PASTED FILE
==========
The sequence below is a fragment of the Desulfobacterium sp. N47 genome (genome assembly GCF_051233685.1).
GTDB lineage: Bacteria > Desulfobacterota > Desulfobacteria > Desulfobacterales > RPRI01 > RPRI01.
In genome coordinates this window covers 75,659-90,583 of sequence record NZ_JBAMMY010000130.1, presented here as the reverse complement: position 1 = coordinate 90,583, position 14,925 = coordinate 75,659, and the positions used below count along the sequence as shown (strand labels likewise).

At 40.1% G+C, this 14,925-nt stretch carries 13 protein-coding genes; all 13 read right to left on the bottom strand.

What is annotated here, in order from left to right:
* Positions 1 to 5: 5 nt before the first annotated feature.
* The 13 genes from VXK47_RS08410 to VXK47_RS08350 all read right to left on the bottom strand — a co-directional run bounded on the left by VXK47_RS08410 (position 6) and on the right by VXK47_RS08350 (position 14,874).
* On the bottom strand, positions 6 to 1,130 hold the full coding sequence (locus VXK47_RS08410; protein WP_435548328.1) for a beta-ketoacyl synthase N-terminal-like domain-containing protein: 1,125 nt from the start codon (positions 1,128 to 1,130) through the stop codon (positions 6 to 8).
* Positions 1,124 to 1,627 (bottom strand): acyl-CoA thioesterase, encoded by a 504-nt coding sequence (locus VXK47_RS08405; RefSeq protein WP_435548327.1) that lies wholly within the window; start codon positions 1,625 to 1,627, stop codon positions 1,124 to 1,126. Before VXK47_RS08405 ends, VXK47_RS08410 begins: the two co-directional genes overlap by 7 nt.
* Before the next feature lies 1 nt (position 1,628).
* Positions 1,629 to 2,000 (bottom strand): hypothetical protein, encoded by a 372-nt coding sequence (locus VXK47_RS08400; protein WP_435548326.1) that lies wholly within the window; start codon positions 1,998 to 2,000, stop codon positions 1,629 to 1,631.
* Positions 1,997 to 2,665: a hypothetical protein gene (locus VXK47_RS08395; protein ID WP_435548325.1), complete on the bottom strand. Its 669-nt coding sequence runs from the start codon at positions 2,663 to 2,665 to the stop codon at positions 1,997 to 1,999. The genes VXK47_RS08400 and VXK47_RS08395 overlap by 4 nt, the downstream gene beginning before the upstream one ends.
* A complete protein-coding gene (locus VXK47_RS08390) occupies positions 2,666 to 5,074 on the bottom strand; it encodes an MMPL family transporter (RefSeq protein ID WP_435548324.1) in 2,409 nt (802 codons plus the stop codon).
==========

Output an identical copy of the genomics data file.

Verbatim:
The sequence below is a fragment of the Desulfobacterium sp. N47 genome (genome assembly GCF_051233685.1).
GTDB lineage: Bacteria > Desulfobacterota > Desulfobacteria > Desulfobacterales > RPRI01 > RPRI01.
In genome coordinates this window covers 75,659-90,583 of sequence record NZ_JBAMMY010000130.1, presented here as the reverse complement: position 1 = coordinate 90,583, position 14,925 = coordinate 75,659, and the positions used below count along the sequence as shown (strand labels likewise).

At 40.1% G+C, this 14,925-nt stretch carries 13 protein-coding genes; all 13 read right to left on the bottom strand.

What is annotated here, in order from left to right:
* Positions 1 to 5: 5 nt before the first annotated feature.
* The 13 genes from VXK47_RS08410 to VXK47_RS08350 all read right to left on the bottom strand — a co-directional run bounded on the left by VXK47_RS08410 (position 6) and on the right by VXK47_RS08350 (position 14,874).
* On the bottom strand, positions 6 to 1,130 hold the full coding sequence (locus VXK47_RS08410; protein WP_435548328.1) for a beta-ketoacyl synthase N-terminal-like domain-containing protein: 1,125 nt from the start codon (positions 1,128 to 1,130) through the stop codon (positions 6 to 8).
* Positions 1,124 to 1,627 (bottom strand): acyl-CoA thioesterase, encoded by a 504-nt coding sequence (locus VXK47_RS08405; RefSeq protein WP_435548327.1) that lies wholly within the window; start codon positions 1,625 to 1,627, stop codon positions 1,124 to 1,126. Before VXK47_RS08405 ends, VXK47_RS08410 begins: the two co-directional genes overlap by 7 nt.
* Before the next feature lies 1 nt (position 1,628).
* Positions 1,629 to 2,000 (bottom strand): hypothetical protein, encoded by a 372-nt coding sequence (locus VXK47_RS08400; protein WP_435548326.1) that lies wholly within the window; start codon positions 1,998 to 2,000, stop codon positions 1,629 to 1,631.
* Positions 1,997 to 2,665: a hypothetical protein gene (locus VXK47_RS08395; protein ID WP_435548325.1), complete on the bottom strand. Its 669-nt coding sequence runs from the start codon at positions 2,663 to 2,665 to the stop codon at positions 1,997 to 1,999. The genes VXK47_RS08400 and VXK47_RS08395 overlap by 4 nt, the downstream gene beginning before the upstream one ends.
* A complete protein-coding gene (locus VXK47_RS08390) occupies positions 2,666 to 5,074 on the bottom strand; it encodes an MMPL family transporter (RefSeq protein ID WP_435548324.1) in 2,409 nt (802 codons plus the stop codon).